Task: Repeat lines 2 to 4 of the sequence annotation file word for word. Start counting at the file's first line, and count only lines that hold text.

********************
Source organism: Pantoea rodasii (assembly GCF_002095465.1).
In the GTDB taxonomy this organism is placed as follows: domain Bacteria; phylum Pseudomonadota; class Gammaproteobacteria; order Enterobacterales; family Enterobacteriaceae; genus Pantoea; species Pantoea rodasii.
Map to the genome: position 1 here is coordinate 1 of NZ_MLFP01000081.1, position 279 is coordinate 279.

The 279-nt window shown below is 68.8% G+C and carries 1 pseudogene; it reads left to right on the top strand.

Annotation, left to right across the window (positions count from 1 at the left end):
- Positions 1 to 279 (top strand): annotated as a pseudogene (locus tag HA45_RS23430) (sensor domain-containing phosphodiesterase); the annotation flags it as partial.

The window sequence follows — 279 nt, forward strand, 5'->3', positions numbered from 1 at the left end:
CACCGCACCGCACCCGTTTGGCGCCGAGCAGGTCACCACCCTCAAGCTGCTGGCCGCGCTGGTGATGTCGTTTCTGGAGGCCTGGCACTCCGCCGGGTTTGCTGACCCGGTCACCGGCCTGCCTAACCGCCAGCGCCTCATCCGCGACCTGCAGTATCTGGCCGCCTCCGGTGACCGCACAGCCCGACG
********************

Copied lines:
In the GTDB taxonomy this organism is placed as follows: domain Bacteria; phylum Pseudomonadota; class Gammaproteobacteria; order Enterobacterales; family Enterobacteriaceae; genus Pantoea; species Pantoea rodasii.
Map to the genome: position 1 here is coordinate 1 of NZ_MLFP01000081.1, position 279 is coordinate 279.

The 279-nt window shown below is 68.8% G+C and carries 1 pseudogene; it reads left to right on the top strand.